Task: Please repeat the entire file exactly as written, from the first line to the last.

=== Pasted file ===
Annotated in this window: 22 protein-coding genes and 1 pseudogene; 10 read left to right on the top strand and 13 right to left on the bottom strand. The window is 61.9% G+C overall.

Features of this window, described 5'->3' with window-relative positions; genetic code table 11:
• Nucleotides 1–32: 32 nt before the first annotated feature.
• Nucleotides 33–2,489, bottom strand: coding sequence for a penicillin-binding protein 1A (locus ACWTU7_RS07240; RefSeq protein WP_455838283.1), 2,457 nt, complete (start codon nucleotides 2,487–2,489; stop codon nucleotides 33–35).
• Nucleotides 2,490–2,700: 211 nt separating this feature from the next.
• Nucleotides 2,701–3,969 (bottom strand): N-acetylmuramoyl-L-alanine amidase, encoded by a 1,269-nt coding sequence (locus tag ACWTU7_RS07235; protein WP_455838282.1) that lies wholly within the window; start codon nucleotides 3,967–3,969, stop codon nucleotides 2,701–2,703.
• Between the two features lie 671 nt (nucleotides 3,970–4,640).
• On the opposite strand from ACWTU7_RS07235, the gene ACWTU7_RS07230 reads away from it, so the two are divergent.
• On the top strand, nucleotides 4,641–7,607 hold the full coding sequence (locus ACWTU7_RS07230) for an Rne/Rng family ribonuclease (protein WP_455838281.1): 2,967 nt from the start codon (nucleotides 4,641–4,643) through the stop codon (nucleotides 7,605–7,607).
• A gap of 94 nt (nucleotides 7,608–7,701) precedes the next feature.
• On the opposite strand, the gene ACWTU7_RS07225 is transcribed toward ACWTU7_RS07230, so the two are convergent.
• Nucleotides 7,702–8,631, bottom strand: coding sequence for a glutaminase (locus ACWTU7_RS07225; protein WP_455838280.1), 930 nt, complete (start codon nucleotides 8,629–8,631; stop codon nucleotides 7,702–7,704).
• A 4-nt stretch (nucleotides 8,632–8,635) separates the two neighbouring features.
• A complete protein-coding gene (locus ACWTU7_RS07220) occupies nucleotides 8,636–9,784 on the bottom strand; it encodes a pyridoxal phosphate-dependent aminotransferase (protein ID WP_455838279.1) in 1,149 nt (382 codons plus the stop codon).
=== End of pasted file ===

Annotated in this window: 22 protein-coding genes and 1 pseudogene; 10 read left to right on the top strand and 13 right to left on the bottom strand. The window is 61.9% G+C overall.

Features of this window, described 5'->3' with window-relative positions; genetic code table 11:
• Nucleotides 1–32: 32 nt before the first annotated feature.
• Nucleotides 33–2,489, bottom strand: coding sequence for a penicillin-binding protein 1A (locus ACWTU7_RS07240; RefSeq protein WP_455838283.1), 2,457 nt, complete (start codon nucleotides 2,487–2,489; stop codon nucleotides 33–35).
• Nucleotides 2,490–2,700: 211 nt separating this feature from the next.
• Nucleotides 2,701–3,969 (bottom strand): N-acetylmuramoyl-L-alanine amidase, encoded by a 1,269-nt coding sequence (locus tag ACWTU7_RS07235; protein WP_455838282.1) that lies wholly within the window; start codon nucleotides 3,967–3,969, stop codon nucleotides 2,701–2,703.
• Between the two features lie 671 nt (nucleotides 3,970–4,640).
• On the opposite strand from ACWTU7_RS07235, the gene ACWTU7_RS07230 reads away from it, so the two are divergent.
• On the top strand, nucleotides 4,641–7,607 hold the full coding sequence (locus ACWTU7_RS07230) for an Rne/Rng family ribonuclease (protein WP_455838281.1): 2,967 nt from the start codon (nucleotides 4,641–4,643) through the stop codon (nucleotides 7,605–7,607).
• A gap of 94 nt (nucleotides 7,608–7,701) precedes the next feature.
• On the opposite strand, the gene ACWTU7_RS07225 is transcribed toward ACWTU7_RS07230, so the two are convergent.
• Nucleotides 7,702–8,631, bottom strand: coding sequence for a glutaminase (locus ACWTU7_RS07225; protein WP_455838280.1), 930 nt, complete (start codon nucleotides 8,629–8,631; stop codon nucleotides 7,702–7,704).
• A 4-nt stretch (nucleotides 8,632–8,635) separates the two neighbouring features.
• A complete protein-coding gene (locus ACWTU7_RS07220) occupies nucleotides 8,636–9,784 on the bottom strand; it encodes a pyridoxal phosphate-dependent aminotransferase (protein ID WP_455838279.1) in 1,149 nt (382 codons plus the stop codon).